“There’s so much students need to learn with the camera, so we need to train them for those skills as well,” explained Johnson, “but these robots are designed to be driven around— to be in the room with you. What that does differently from typical telemedicine is give you a sense of agency that you wouldn’t normally have.”

“This is a game-changing experience for healthcare,” said Van Eck, who is also the School’s Dr. David and Lola Rognlie Monson Endowed Chair for Medical Education, “because it creates ‘telepresence,’ which is the feeling for both doctor and patient that they are together in the same space. And there’s research that shows that this translates to better patient satisfaction—the patient feels more like the doctor was listening to them or cared—all because the robot allows the physician to behave as if they are really there in person.”

Furthermore, the researchers are quick to point out that what drives these simulations is the need to provide the best possible healthcare outcomes by providing the best possible healthcare education.

“And that means interprofessional teamwork,” added Johnson. “Given the unique mission of the UND SMHS to train healthcare providers for North Dakota, we felt it was important to recognize the role that telemedicine plays in interprofessional teamwork.”

“You might be able to pick up a phone or stick your head out the door at Johns Hopkins and call in any number of different specialists, but with rural healthcare, you need to reach beyond your own setting,” said Allen, noting that the School’s North Dakota context requires training students how to collaborate in person and at a distance. “I’m not aware of anyone doing this sort of thing anywhere else—combining telepresence robots with interprofessional simulation is particularly novel.”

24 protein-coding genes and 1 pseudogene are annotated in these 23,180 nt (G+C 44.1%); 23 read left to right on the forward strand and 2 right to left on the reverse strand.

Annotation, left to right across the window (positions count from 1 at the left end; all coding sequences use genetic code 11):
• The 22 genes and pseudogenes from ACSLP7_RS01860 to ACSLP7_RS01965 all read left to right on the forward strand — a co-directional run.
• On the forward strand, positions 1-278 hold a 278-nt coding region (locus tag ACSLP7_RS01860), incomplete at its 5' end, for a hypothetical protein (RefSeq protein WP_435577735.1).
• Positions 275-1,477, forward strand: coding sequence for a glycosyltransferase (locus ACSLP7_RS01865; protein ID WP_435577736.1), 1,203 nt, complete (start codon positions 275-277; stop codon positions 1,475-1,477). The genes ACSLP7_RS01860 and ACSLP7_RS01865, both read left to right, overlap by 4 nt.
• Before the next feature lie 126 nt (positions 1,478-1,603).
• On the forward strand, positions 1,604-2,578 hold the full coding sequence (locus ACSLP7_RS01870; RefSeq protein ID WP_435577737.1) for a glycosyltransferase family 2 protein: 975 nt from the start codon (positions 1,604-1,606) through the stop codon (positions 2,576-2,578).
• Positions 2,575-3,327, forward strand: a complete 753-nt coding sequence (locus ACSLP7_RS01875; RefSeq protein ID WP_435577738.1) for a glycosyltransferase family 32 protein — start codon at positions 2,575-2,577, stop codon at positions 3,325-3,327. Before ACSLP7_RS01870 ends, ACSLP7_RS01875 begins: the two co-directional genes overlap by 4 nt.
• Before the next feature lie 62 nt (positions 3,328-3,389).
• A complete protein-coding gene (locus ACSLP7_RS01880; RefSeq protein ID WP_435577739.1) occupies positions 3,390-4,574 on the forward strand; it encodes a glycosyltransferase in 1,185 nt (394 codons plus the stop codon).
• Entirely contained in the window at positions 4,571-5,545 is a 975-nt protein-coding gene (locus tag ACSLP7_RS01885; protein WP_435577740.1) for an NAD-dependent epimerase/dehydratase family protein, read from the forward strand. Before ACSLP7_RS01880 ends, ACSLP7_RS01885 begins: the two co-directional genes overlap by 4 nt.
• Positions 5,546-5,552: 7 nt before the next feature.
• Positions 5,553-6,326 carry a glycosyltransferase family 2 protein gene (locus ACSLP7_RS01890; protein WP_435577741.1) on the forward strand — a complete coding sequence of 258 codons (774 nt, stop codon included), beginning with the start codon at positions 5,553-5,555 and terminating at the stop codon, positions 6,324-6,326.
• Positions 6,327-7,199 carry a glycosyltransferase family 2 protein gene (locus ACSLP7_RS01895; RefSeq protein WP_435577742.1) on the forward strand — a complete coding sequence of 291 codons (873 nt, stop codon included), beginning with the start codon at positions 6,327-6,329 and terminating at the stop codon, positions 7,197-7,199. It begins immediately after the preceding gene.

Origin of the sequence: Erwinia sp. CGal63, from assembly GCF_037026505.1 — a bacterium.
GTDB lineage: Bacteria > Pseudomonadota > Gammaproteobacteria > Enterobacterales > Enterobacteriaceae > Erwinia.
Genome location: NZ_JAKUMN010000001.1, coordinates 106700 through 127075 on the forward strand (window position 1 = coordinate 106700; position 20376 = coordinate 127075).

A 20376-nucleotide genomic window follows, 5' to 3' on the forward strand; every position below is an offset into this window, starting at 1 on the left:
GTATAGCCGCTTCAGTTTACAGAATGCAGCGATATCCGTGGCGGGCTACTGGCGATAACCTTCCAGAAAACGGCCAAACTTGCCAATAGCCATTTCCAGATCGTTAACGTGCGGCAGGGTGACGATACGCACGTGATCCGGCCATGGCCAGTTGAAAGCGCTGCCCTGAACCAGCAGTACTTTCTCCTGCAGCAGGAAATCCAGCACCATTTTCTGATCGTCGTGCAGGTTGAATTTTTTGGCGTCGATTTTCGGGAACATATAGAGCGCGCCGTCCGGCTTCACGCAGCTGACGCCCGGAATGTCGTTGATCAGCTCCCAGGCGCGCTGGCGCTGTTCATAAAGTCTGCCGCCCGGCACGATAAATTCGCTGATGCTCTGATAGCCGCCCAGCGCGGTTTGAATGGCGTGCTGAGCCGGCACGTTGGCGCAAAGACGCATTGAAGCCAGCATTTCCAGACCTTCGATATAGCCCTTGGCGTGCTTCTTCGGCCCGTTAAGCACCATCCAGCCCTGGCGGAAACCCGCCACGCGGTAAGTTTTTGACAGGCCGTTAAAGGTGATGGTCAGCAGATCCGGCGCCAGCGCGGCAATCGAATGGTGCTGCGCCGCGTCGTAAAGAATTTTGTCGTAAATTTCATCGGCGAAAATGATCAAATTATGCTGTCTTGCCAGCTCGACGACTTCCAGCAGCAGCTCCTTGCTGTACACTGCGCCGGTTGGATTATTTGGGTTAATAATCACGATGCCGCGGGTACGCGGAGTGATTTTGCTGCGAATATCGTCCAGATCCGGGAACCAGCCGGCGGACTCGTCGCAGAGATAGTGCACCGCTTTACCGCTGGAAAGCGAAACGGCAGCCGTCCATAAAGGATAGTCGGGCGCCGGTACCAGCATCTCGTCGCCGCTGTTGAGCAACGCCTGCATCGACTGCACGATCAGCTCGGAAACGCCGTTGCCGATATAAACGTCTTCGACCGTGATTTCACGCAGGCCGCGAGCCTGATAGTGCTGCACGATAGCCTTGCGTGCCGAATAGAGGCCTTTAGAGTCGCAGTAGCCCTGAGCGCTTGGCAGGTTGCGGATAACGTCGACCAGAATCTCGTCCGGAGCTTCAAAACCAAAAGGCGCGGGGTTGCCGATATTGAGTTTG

Building confidence

Such training is especially valuable in North Dakota in so far as it helps provide the state with more health practitioners of all types.

“Through our rural, underserved scenarios, students are learning that even if they are working in those environments, they’re not all by themselves,” said Johnson. “It’s good to know that I can work in Hettinger and still get a cardiologist telemed consult right now from Bismarck. I think students look at that as they make decisions about specialization and choosing where to practice and feel more supported, more encouraged, especially in a rural environment.”

“That leads to getting more doctors back into a rural state,” Allen quickly added. “If they can feel comfortable with telemed, they’ll feel more comfortable being that primary care physician out in Tioga or Garrison or somewhere else where there aren’t specialists. Now, they’ve got those specialists at arms-length, regardless of where they practice.”

For Van Eck, not only do health students understand the pace at which health care is changing today, but they recognize that future models of care are less likely to rely on the co-location of providers and patients.

“They see the value in learning about telemedicine,” he concluded. “We heard dozens of positive comments about how each profession holds a different piece of the puzzle and how satisfying it is to work as a team to provide better healthcare than any one profession could do alone.”